Argentina’s Farmers Can’t Afford a Drought

Via Geopolitical Futures, an article on Argentina’s drought-driven challenges:

Argentina is infamous for its economic malaise, but once a year, from March through May, it gets a reprieve. This is when agricultural exports bring in foreign exchange that Buenos Aires badly needs to carry the economy through the rest of the year. In 2023, however, Argentina’s poor crop performance means the country can expect minimal relief for the time being. The government is trying to adjust, but the knock-on effects will linger for months or longer.

Prolonged drought has taken its toll on Argentine farming. In fact, 2020-22 was the driest period for the country in more than 60 years. The wheat harvest yielded 12.4 million tons, roughly half the previous season’s total, and projections for the remaining crops have been repeatedly downgraded. For example, expectations for the soy harvest were cut by 12 percent (33.5 million tons), while corn estimates were slashed by 15 percent (41 million tons).

Argentina's Drought Conditions
Argentina | Crop Calendar
The global impact should be muted, but the effect on Argentina’s economy is already apparent. In the first two months of 2023, the government brought in a mere $1.3 billion from agriculture exports, down 46 percent from the same period a year ago. For the full season, analysts expect these exports to bring in between $7 billion and $10 billion less than a year ago, which would shave 1.5 to 2 percent off gross domestic product. The government’s initial fiscal plan anticipated receipt of $7.6 billion in revenue from agriculture exports, but this has been cut to between $3 billion and $3.5 billion. This comes amid a global realignment in commodities due to the war in Ukraine. Argentina’s struggles put it at a disadvantage when it comes to securing market share and longer-term contracts for its exports.

Argentina’s poor agriculture prospects have also strained its relationship with the International Monetary Fund. Last week, Economy Minister Sergio Massa met with IMF Managing Director Kristalina Georgieva to discuss the monitoring and conditions of the country’s IMF loan. Buenos Aires is expected to fall well short of its required net international reserves, which were supposed to reach $7.8 billion by the end of March but are currently $4 billion. As a result, the IMF agreed that it would no longer do quarterly reviews of Argentina’s reserves. (Other guidelines pertaining to the fiscal deficit and monetary issuance remain in place.) According to Massa, the IMF adjustment will provide stability and predictability for the loan program because Buenos Aires will not need to seek frequent waivers from the fund. It also puts the IMF in an awkward spot, because other debtor states will try to use Argentina as a precedent.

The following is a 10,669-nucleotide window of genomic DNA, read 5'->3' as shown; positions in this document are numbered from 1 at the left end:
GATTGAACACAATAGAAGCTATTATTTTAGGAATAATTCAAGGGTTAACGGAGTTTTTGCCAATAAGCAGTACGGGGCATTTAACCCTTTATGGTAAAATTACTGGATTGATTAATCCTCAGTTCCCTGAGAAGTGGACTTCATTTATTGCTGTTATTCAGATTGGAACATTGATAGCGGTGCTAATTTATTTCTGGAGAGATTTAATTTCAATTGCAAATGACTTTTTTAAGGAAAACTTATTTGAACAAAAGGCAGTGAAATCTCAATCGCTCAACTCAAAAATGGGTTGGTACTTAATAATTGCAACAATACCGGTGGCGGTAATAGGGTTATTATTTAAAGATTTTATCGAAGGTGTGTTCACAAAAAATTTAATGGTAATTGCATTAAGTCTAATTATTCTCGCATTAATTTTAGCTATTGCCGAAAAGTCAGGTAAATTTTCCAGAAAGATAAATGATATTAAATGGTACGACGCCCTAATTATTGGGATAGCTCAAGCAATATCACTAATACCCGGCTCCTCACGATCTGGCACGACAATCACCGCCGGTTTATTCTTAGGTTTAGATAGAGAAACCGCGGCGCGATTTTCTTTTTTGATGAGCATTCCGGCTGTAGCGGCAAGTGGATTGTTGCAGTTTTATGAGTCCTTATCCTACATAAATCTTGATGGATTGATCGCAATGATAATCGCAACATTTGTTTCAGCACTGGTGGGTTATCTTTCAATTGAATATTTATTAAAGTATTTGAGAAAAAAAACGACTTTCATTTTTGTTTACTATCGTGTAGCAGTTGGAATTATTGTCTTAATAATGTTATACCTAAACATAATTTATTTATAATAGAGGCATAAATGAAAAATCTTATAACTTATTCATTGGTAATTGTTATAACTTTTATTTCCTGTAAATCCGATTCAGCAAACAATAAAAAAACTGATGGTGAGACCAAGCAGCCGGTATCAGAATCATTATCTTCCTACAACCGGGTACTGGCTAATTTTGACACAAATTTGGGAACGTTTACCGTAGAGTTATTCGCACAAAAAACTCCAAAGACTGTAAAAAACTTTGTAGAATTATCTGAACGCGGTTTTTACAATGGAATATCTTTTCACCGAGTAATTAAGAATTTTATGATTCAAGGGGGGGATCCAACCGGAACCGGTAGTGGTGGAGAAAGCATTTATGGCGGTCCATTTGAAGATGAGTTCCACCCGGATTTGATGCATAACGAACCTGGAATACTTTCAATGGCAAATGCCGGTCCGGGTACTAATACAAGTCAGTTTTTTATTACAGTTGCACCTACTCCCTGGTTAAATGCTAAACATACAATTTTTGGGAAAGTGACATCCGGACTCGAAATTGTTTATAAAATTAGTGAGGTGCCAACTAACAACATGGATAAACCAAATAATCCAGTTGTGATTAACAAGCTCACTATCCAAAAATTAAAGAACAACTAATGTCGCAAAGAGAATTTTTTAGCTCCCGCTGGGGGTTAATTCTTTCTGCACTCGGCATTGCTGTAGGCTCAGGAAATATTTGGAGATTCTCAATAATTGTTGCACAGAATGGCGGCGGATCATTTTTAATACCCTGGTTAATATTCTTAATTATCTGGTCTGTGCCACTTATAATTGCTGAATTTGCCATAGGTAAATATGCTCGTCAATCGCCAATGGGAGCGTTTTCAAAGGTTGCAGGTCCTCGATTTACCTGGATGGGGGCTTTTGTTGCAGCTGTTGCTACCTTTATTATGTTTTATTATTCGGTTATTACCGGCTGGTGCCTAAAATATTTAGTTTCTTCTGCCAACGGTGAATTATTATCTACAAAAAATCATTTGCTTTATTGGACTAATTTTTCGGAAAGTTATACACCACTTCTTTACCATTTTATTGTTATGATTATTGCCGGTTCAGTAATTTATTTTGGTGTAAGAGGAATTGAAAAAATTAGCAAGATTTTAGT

Argentina | International Reserves & Official Exchange Rate

For Argentina’s farmers, the crisis is far from over. Despite public support programs, small farmers are barely scraping by. Those who stay afloat are under pressure to switch crops and reduce planting area to cope with the drought and high input costs. The price of fertilizer has soared since 2020. From January to July 2022, Argentina imported 26 percent less fertilizer by volume year over year but paid 61 percent more for it. And the damage is still matriculating through the production chain. For instance, because of the country’s soybean crop shortfall, Argentine soybean crushers and meal factories will need to import up to 10 million tons of soy this year to keep the industry running. Finally, the difficulties have fueled an uptick in tax avoidance that is already evident in cattle exports.

Argentina | Fertilizer Imports

For the broader national economy, with fewer dollars, the government will struggle to pay its debt. Failure to do so will endanger its access to capital markets. The dollar crunch also limits the Argentine central bank’s ability to stabilize the peso, which will drive up the cost of imports, including all-important energy imports. Last year, Argentina spent $12 billion on energy imports and, in spite of a dramatic rise in energy exports, ended the year with an energy trade deficit of $4.4 billion. In the past, Buenos Aires has prioritized households over industry in the event of energy shortages. Other import-dependent industries are also struggling. For example, the Chamber of Airlines warned of difficulties importing computer equipment, aircraft spare parts and security equipment.

Last but not least is the question of government subsidies. Despite government efforts, subsidies for electricity, water and transportation still consume a chunk of the budget. The government already announced price hikes for later this year, and the shortfall in export revenue means additional hikes cannot be ruled out. This will not sit well with the public, and it comes ahead of a general election in October. Suffice it to say Argentina will be dealing with the fallout of this year’s poor agriculture performance for quite some time.

This entry was posted on Friday, April 7th, 2023 at 10:31 am and is filed under Argentina.  You can follow any responses to this entry through the RSS 2.0 feed.  Both comments and pings are currently closed. 

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